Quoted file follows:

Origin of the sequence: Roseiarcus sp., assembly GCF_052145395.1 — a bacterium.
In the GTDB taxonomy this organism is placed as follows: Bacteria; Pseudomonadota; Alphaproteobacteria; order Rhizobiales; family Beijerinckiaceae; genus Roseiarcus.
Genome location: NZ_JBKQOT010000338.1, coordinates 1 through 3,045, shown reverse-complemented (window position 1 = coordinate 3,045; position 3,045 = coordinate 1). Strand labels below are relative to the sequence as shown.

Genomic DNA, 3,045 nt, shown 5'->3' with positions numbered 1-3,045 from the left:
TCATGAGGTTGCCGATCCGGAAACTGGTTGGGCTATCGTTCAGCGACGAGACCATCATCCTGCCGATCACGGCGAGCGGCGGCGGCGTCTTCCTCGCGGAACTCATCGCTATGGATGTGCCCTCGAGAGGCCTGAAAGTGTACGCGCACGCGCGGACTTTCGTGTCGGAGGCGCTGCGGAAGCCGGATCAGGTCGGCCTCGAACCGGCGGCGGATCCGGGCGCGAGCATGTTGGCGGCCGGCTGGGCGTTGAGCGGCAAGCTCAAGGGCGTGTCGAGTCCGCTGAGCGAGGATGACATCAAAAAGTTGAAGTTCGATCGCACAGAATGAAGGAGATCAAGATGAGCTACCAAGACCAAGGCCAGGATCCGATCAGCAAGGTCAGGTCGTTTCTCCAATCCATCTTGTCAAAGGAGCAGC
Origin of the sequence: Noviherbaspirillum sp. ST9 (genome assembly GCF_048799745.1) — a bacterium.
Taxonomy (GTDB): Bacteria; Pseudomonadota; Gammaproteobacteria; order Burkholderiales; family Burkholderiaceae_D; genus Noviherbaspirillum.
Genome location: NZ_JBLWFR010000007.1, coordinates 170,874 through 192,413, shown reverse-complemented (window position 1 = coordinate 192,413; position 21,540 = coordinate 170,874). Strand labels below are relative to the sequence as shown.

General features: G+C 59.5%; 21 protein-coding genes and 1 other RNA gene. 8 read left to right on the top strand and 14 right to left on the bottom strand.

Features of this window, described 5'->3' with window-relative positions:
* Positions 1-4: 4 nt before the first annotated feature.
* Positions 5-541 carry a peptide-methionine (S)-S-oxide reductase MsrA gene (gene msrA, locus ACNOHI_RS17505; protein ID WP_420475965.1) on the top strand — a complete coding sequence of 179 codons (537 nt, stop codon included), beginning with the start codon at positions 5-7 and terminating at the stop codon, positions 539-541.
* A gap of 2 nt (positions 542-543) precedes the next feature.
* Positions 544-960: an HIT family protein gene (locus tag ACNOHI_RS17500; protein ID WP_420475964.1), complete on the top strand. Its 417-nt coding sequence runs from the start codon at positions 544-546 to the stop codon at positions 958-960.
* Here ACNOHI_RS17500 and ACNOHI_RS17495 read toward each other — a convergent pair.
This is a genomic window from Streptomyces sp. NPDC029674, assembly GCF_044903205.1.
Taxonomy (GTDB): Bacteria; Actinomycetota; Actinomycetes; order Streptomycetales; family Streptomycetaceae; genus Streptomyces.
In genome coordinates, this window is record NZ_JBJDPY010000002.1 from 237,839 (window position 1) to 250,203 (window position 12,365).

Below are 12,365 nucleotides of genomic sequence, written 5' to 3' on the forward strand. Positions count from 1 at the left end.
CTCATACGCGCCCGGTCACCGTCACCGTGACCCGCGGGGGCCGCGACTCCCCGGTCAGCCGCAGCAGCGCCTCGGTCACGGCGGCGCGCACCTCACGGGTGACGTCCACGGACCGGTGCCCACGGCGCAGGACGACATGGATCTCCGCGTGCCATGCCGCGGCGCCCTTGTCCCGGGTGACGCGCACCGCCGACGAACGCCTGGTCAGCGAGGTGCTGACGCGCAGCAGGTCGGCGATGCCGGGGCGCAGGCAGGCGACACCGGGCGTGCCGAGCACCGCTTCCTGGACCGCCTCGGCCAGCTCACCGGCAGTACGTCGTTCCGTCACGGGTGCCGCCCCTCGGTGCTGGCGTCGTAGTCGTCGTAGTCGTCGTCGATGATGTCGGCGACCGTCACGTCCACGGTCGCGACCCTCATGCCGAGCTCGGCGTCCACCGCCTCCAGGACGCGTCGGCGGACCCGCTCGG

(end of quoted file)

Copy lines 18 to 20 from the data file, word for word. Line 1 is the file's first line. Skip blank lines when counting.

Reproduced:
In genome coordinates, this window is record NZ_JBJDPY010000002.1 from 237,839 (window position 1) to 250,203 (window position 12,365).

Below are 12,365 nucleotides of genomic sequence, written 5' to 3' on the forward strand. Positions count from 1 at the left end.
CTCATACGCGCCCGGTCACCGTCACCGTGACCCGCGGGGGCCGCGACTCCCCGGTCAGCCGCAGCAGCGCCTCGGTCACGGCGGCGCGCACCTCACGGGTGACGTCCACGGACCGGTGCCCACGGCGCAGGACGACATGGATCTCCGCGTGCCATGCCGCGGCGCCCTTGTCCCGGGTGACGCGCACCGCCGACGAACGCCTGGTCAGCGAGGTGCTGACGCGCAGCAGGTCGGCGATGCCGGGGCGCAGGCAGGCGACACCGGGCGTGCCGAGCACCGCTTCCTGGACCGCCTCGGCCAGCTCACCGGCAGTACGTCGTTCCGTCACGGGTGCCGCCCCTCGGTGCTGGCGTCGTAGTCGTCGTAGTCGTCGTCGATGATGTCGGCGACCGTCACGTCCACGGTCGCGACCCTCATGCCGAGCTCGGCGTCCACCGCCTCCAGGACGCGTCGGCGGACCCGCTCGG